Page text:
Franks was just another way to describe French people. The Dutch are Britons, they are not Franks or French. They also have been where they are since the Roman period. The oldest form of English is found on the Dutch coast.
The Dutch are a west Germanic people. (Native) Britons are Celtic, Anglo-Saxons are also west Germanic.Franks was just another way to describe French people. The Dutch are Britons, they are not Franks or French. They also have been where they are since the Roman period. The oldest form of English is found on the Dutch coast.
Franks is the name of the people before French appeared. The Kings of France were styled King of the Franks until the High Middle Ages, when the Kingdom of France emerged.
Last edited by Azgraal; 2012-12-06 at 03:21 AM.
There, shows the ethnic makeup of Europe, it should help the discussion.
I don't know, I think it makes sense to pronounce something in a way you actually can pronounce it... Otherwise, good luck with our town Scheveningen or Den Haag (Den Hague as you'd write it in English)...
Or even better, have a go at these (and no cheating with dictionaries okay?)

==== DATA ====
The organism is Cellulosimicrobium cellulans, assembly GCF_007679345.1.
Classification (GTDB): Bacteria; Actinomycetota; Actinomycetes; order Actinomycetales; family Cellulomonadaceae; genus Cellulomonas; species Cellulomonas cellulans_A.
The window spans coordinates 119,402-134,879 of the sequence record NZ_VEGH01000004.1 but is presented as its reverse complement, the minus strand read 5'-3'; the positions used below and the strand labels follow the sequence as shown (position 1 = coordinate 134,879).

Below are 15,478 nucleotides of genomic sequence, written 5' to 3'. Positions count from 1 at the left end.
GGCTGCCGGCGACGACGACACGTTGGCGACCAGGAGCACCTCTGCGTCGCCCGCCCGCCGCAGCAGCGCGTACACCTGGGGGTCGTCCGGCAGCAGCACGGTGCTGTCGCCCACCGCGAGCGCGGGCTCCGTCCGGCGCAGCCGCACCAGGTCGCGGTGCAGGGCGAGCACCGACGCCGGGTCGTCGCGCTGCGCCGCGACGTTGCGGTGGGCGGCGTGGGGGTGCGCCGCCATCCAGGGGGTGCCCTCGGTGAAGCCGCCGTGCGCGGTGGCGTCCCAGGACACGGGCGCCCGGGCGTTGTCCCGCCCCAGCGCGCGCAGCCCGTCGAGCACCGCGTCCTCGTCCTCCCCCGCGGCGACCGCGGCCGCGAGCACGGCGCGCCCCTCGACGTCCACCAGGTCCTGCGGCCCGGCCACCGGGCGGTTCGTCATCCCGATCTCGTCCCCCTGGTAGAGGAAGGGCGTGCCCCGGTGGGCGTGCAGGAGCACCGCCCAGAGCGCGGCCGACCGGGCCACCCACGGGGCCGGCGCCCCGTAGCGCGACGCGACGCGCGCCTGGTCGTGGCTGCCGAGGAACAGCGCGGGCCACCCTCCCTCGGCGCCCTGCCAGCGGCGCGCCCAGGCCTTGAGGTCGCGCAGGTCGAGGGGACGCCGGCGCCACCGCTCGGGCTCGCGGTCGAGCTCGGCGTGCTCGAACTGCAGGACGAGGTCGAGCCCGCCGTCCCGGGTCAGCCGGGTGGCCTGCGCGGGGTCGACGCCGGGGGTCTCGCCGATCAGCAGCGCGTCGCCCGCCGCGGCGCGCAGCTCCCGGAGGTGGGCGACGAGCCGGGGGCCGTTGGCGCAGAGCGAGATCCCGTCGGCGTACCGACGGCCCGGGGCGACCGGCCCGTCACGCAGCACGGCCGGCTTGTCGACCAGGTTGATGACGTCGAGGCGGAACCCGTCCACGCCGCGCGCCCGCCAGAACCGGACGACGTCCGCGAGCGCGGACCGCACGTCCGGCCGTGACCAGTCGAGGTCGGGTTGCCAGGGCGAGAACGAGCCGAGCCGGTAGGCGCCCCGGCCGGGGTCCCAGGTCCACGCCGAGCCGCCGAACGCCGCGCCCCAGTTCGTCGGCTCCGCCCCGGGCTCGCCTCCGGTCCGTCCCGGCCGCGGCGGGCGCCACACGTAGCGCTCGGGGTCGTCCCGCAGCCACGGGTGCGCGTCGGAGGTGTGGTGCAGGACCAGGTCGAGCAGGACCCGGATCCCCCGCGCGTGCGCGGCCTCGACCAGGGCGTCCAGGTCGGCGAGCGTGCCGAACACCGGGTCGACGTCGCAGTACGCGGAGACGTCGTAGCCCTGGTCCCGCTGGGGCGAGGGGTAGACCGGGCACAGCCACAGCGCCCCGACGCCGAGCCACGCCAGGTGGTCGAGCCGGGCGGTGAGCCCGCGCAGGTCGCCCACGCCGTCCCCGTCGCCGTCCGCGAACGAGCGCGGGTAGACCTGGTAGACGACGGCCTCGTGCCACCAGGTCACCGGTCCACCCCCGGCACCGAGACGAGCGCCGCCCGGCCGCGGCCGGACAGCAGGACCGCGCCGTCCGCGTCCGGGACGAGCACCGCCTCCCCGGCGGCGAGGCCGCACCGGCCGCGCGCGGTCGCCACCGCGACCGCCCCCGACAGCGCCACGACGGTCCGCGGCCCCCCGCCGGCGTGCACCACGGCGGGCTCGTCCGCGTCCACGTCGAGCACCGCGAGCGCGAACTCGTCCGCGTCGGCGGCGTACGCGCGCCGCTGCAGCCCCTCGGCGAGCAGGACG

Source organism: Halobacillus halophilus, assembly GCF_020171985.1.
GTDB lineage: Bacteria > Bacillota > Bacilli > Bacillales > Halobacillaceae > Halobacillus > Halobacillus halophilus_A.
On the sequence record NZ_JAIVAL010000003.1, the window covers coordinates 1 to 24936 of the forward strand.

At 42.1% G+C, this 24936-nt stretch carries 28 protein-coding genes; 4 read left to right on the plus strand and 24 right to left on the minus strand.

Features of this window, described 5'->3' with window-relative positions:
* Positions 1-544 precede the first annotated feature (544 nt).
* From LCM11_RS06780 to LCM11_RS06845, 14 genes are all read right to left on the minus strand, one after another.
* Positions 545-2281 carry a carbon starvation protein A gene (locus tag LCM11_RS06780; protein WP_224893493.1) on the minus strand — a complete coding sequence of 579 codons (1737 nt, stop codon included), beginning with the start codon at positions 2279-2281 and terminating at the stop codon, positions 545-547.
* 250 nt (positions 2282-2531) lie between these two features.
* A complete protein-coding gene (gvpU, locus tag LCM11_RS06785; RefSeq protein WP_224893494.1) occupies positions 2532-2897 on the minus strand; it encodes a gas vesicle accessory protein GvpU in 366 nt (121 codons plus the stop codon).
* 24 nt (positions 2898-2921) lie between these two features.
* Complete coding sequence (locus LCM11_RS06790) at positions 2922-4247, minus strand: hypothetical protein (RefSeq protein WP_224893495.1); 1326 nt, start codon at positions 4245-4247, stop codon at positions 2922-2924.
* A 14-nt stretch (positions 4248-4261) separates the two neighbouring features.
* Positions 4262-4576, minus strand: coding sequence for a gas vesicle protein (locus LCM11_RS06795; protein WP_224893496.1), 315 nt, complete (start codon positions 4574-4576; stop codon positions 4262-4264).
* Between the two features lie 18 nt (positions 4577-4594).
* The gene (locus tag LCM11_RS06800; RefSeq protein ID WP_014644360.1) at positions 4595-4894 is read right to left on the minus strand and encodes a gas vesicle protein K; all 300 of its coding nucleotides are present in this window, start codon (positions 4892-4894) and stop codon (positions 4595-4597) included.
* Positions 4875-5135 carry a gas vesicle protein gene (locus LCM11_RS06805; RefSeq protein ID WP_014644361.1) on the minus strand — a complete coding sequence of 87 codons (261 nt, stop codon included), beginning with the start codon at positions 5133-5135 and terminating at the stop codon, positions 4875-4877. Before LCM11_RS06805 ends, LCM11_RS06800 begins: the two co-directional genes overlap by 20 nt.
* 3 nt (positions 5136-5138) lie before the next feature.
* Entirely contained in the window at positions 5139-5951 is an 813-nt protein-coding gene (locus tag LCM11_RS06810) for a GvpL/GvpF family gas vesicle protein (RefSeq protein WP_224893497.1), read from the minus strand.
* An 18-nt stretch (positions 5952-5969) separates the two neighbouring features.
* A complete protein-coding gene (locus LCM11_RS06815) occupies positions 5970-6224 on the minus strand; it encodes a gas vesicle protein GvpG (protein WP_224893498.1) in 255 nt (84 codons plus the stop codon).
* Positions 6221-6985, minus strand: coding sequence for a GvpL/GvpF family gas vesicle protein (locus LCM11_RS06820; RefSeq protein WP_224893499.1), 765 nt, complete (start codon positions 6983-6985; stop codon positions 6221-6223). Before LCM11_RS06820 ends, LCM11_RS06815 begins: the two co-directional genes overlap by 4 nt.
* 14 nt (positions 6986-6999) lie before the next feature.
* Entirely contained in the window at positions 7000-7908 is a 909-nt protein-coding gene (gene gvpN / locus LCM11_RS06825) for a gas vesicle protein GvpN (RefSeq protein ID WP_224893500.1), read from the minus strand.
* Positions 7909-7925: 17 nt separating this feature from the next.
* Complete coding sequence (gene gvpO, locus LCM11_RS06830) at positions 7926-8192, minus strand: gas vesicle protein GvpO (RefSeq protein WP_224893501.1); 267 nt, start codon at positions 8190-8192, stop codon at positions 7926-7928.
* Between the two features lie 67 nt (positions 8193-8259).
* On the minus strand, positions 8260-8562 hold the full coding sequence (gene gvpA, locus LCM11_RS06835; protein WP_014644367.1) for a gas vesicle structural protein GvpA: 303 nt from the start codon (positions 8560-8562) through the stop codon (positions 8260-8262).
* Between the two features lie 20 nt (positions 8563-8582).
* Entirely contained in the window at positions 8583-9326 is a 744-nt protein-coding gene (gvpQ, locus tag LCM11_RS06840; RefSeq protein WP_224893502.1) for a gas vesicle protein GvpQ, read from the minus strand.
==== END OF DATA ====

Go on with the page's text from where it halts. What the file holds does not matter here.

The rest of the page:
or anything else in character writing for that matter... These are just Japanese ones
I would like to add that USA's name is a description of how the country is organized (with "America" being the continent), it is quite easy to translate that name in any language (the same could be said for soviet Russia: cccp/ussr/urrs....).
Does this mean we can start calling Britain Albion again? Cause that name sounds all boss and medieval-y.
Oh and back on topic, the Netherlands is actually a pretty funny name since it is also in plural (if thats the right word). This is for a similar reason as the US, because everything used to be city states. Our first king for instance, used to be a "keeper of the city" for the Spaniards. We eventually kicked their ass and stole their gold so we were to unite into 1 country. And later Belgium would be made because we didn't want to live with those crazies .
And then you may ask where Holland came from. There are actually 2 provinces in the Netherlands called Holland (north and south) and these in history were the most important for trade since they were connected to the sea. I derives from Holt which means wood in very old Dutch. But this is still a little bit disputed though most people do feel it has nothing to do with hollow which is "hol" in Dutch.
Last edited by Bolson13; 2012-12-06 at 11:04 AM.
日本 - Rising Sun
中国 - Middle Country/Land
東京 - East Capital
北京 - North Capital
---------- Post added 2012-12-06 at 11:18 AM ----------
No (and who's 'he'), we were talking about where the name France came from. I said its Francia.So yeah, but he asks something else. Why English call it France.